“It is our common history,” Alexievich said to the readers. “This life, known as socialism, had some very difficult consequences. I went through the main events all the 35 years: World War Two, Afghanistan, Chornobyl, and the final collapse of this empire. It turned out that we had all been romantics in the 1990s. I remember very well a conversation with Gorbachev in Paris. He was just going to publish his dialog with the Dalai Lama. They were getting this book ready for so long (about 10 years) that when they finished, the world turned out to be absolutely different. It was suddenly clear that the two of them were romantics, too. And we saw the mafia instead of socialism. When I was working on my latest book, I traveled across Russia very much because it was home to the Red Empire and, secondly, because it was a place where the purest experiment was carried out.” In the authoress’s view, what is now going on in Russia is the downfall of a system with all that this implies. “When I was touring that country,” Alexievich recalled, “I could see people bubbling over with hatred. Even young people. Mindless and all-pervading hatred – towards the rich, the neighbors, the Turks, the Tajiks, and so on. Sort of a substance of hatred… It was clear that this hatred would not be confined to Russia alone – it would roll on somewhere else. And the Kremlin sensed this very well. They are Soviet people, too. They have money to burn, but the world does not recognize them. They are a pack of riffraff for the world. After all, money is not the main point in this already-regulated capitalism. There are certain moral foundations.”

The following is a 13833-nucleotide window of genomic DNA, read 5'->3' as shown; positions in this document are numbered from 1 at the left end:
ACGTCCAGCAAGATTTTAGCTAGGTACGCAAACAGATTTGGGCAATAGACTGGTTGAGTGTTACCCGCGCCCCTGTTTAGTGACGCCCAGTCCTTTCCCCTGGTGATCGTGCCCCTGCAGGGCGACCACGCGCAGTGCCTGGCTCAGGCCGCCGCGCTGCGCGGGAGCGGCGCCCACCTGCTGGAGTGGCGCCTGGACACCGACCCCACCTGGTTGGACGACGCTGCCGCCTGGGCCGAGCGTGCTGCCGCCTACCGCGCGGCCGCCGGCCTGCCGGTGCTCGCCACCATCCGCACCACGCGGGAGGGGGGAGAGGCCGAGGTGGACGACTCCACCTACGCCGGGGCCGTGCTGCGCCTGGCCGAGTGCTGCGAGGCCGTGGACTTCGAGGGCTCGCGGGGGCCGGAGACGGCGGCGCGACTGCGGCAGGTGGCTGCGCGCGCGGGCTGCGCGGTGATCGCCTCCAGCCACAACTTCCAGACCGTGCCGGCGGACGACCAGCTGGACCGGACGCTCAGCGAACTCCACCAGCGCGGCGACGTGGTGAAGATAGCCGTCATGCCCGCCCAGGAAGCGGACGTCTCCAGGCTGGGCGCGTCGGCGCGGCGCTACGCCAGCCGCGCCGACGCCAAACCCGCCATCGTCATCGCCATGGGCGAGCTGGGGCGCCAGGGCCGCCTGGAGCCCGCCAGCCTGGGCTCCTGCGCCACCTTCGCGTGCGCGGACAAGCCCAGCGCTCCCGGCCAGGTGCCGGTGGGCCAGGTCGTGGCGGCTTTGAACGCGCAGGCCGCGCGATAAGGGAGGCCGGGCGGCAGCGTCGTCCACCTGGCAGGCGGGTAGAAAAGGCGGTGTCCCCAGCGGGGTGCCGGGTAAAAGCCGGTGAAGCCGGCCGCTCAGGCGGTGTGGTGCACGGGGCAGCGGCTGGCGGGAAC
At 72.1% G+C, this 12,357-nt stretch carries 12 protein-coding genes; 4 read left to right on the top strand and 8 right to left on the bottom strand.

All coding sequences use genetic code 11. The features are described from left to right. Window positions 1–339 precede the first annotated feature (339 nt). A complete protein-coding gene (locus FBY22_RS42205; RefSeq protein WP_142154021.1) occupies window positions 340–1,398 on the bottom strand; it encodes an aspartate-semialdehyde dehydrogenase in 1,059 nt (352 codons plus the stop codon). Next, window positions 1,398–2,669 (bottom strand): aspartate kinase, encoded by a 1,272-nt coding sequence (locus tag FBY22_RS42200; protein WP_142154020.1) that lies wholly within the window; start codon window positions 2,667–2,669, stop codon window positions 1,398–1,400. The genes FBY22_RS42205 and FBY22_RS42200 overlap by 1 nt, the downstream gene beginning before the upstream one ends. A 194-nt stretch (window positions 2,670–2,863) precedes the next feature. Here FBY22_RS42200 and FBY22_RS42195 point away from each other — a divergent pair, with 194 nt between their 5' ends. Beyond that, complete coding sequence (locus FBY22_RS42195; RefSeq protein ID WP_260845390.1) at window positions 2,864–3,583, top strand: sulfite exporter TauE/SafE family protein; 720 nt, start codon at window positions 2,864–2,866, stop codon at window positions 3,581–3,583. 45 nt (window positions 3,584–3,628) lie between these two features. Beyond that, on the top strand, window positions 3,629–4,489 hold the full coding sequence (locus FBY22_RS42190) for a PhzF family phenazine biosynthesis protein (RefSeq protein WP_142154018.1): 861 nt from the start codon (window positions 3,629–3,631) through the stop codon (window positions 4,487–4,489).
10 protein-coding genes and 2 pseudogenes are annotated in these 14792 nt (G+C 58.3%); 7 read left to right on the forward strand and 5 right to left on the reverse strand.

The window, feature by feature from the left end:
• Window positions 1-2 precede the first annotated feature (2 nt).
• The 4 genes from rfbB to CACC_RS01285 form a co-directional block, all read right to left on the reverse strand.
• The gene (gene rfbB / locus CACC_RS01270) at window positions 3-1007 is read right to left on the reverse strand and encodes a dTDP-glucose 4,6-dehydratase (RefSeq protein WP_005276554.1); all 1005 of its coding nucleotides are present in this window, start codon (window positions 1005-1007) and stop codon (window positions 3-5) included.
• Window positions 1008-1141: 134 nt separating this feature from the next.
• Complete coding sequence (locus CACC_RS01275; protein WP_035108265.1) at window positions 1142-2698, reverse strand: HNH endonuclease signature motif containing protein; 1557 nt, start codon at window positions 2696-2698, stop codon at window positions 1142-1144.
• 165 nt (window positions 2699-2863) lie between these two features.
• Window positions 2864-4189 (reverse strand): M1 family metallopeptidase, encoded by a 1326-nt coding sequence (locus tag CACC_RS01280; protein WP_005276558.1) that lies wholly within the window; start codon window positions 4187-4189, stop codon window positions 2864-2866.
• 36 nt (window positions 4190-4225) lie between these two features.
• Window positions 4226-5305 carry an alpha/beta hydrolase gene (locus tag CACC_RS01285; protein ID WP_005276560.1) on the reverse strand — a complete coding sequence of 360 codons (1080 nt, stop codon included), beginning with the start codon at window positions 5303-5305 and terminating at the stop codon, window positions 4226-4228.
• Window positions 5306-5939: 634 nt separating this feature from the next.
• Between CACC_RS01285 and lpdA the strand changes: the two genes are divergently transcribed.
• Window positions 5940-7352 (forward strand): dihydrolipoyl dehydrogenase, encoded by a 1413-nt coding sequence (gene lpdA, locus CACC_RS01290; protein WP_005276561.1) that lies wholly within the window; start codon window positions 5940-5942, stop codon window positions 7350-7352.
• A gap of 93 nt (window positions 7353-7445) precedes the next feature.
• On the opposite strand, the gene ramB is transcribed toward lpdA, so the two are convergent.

RESTORING IMPERIAL KNOWLEDGE